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Lumbar Pseudoarthrosis

What does Pseudoarthrosis mean?

The word pseudoarthrosis of the spine comes from the Greek words “pseu” meaning “false” and “arthrosis” meaning “joint”. A “false joint” of the spine is an area of the spine which was surgically treated to form bone, but never healed completely.

What is a Pseudoarthrosis?

The most common example of a pseudoarthrosis is an attempted surgical fusion of the spine which failed to heal.

It can often take 6 months to 1 year for a surgical fusion to complete itself. However, after the expected time interval has passed without any evidence that a fusion has happened, the diagnosis of a pseudoarthrosis is often made.

Who is at a higher risk do develop a Pseudoarthrosis?

Patients at risk for a pseudoarthrosis are the following:

  1. Smokers
  2. Diabetics
  3. Patients with Osteoporosis
  4. Patients with poor immune systems
  5. Patients who do not follow the recommendations for restrictions on their activity after a fusion surgery
  6. Patients who have diseases affecting bone healing

What are the symptoms of a Lumbar Pseudoarthrosis?

Symptoms from a lumbar pseudoarthrosis can vary depending on how much motion is left at the spinal segment which was surgically treated.

Patients often have ongoing low-back pain after the fusion should have already healed.

Not all patients who develop a pseudoarthrosis will have pain.

Here are some of the symptoms patients may experience:

  1. Low back pain
  2. Low back spasms
  3. Feeling that the spine is not stable
  4. Pain in the hips and buttocks
  5. Leg pain, numbness, or weakness

How is a Lumbar Pseudoarthrosis diagnosed?

The diagnosis of a pseudoarthrosis is made with imaging studies.

  1. X-Rays

When looking for a pseudoarthrosis, X-Rays of the Spine are often taken with the patient bending forward and backwards (flexion/extension). The motion at the spine segment can then be measured or observed. While sometimes an X-Ray can show the failed fusion clearly, it can also be insufficient to make the diagnosis of a pseudoarthrosis.

      2. CT-Scans

CT scans of the spine are the study of choice to make a diagnosis of a pseudoarthrosis. CT technology can show the bone anatomy in much more detail than plain X-Rays. It will show the fusion area and if bone has grown across the fusion.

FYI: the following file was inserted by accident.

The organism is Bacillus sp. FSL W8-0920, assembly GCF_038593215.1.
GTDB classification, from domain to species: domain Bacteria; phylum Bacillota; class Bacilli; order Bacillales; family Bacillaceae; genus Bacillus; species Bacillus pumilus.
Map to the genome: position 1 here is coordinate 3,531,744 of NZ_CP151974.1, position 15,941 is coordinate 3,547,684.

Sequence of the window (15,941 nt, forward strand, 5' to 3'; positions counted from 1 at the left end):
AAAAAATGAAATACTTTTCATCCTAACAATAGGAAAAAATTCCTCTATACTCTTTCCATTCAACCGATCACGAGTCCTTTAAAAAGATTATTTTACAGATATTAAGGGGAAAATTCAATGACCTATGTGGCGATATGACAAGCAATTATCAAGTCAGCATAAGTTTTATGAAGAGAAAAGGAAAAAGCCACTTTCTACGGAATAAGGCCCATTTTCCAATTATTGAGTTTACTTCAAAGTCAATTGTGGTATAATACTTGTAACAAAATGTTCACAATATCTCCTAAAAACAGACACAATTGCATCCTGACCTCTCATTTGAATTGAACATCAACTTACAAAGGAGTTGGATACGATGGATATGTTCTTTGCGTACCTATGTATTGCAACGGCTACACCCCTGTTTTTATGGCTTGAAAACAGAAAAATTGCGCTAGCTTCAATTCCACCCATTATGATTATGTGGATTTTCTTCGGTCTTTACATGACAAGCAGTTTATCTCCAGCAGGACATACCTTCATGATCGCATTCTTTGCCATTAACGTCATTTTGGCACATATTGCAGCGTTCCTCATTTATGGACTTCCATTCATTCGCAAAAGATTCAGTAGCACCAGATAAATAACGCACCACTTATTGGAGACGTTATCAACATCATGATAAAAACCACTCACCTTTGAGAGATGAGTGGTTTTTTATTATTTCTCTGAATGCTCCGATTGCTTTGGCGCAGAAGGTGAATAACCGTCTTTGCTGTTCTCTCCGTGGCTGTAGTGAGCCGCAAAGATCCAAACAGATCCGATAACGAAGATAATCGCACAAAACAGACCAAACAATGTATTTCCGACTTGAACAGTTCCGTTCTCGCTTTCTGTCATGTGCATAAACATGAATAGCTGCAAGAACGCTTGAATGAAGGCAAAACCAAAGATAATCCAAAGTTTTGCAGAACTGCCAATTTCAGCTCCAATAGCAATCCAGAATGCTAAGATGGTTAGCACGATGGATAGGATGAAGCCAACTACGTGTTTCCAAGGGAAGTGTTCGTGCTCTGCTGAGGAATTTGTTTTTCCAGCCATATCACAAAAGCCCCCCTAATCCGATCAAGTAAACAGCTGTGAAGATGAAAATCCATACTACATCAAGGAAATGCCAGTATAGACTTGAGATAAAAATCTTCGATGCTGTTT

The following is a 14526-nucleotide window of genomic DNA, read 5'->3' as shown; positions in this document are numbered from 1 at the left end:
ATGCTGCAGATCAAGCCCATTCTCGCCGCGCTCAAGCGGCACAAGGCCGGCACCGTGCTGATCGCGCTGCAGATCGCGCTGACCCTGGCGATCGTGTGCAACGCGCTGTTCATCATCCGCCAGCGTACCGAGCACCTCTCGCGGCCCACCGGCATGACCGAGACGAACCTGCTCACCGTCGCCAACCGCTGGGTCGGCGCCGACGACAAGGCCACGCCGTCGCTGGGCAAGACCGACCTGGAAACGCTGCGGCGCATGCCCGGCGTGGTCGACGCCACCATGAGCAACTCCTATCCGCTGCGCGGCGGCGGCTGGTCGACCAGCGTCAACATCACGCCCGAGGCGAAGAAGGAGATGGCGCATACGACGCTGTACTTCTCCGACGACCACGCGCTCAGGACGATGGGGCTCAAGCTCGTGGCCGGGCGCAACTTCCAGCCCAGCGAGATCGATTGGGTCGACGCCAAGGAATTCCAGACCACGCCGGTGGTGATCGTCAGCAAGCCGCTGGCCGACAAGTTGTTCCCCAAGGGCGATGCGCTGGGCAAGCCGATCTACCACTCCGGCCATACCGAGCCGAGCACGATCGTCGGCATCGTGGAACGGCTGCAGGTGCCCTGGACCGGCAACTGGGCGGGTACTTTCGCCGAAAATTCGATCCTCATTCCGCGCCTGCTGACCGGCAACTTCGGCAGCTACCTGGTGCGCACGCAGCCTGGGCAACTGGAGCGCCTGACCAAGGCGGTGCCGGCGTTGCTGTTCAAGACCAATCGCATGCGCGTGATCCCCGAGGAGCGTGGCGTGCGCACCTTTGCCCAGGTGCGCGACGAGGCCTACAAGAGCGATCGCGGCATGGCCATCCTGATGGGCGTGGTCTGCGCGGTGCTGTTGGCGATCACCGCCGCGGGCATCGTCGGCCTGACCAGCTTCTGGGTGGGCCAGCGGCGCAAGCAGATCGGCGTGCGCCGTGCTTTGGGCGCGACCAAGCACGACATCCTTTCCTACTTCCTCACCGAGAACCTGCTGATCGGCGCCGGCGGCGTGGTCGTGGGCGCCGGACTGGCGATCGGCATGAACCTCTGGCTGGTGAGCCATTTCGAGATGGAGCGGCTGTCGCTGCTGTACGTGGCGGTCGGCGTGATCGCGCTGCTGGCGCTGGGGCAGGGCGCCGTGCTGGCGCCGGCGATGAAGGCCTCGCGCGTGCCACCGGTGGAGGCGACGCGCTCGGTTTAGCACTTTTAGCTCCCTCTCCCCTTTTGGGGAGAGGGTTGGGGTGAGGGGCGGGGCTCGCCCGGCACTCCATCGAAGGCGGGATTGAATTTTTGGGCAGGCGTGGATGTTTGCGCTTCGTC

3. MRI

MRI scans can be helpful in evaluating the spine for a pseudoarthrosis, but are not as good as CT scans to evaluate the bone itself.

     4. Nuclear Bone Scans

Nuclear bone scans can show the activity at a pseudoarthrosis which comes from continued motion where there should be none or very little. This results in nuclear bone scan images showing areas of activity (hot areas) which can point to a pseudoarthrosis.

What is the treatment of a Lumbar Pseudoarthrosis?

Here are some treatment options for this condition:

  1. Non-Surgical Care

A. Bone stimulators

These are devices which send electrical impulses to the spine to stimulated bone to grow. They can be placed over the skin of the spine segment or surgically implanted.

B. Alternative Health Care

Alternative Health care options can often complement conventional medical care. Massage Therapy, Acupuncture, Meditation exercises and Herbal Remedies can all help with the pain from this condition.

C. Nutrition and Weight Loss

Proper nutrition and weight loss can have a positive impact on many spine conditions. Excess weight on the spine often contributes to the symptoms of pain and spasms (Spine and Obesity).

D. Chiropractic Care

Chiropractic care including manipulation and adjustments of the spine can help with the pain and spasms from this condition.

E. Spine Exercises

Spine exercises can help with the muscle pain and tightness from this condition. Exercise also increases the amount of oxygen delivered to the spine which can help with healing. Pilates, Yoga and T’ai Chi can help maintain the spine’s flexibility.

F. Physical Therapy (PT)

PT has many modalities to offer for this condition. They can range from Manual Therapy and Exercises to Traction and Ultrasound Treatments.

G. Self Help Tools

Self Help Tools are items which can be purchased to help with back pain. They range from Back Braces to Back Mattresses and Ergonomic Devices such as chairs and computer accessories.

H. Spine Medications

Here are some of the common groups of medications which are available for this condition:

  1. Non-Steroidal Anti-Inflammatory Drugs (NSAIDS)
  2. Muscle Relaxants
  3. Nerve Pain Medications
  4. Antidepressants
  5. Topical Medications


I. Spinal Injections

Here are some possible spinal injections which can be offered for this condition:

1. Lumbar Interlaminar Epidural Steroid Injection

2. Caudal Epidural Steroid Injection

3. Lumbar Facet Joint Injection

4. Lumbar Facet Joint Radiofrequency Rhizotomy


J. Implanted Devices for Pain Relief

For patients who have no surgical options and have failed other more conservative types of spine care, the following Implanted Devices for Pain Relief are available:

Lumbar Spine Cord Stimulation Device

Lumbar Implanted Pain Pump


2. Surgical Care

If a patient continues to suffer from significant symptoms from a lumbar pseudoarthrosis, a revision surgery can often be offered. A revision surgery is a surgical attempt to complete the fusion. The surgeon often changes the technique of the first fusion and may add special implants or materials to the spine to make a fusion more likely.

Here is a surgical procedure done for a Pseudoarthrosis:

  1. Lumbar Fusion (Repeat)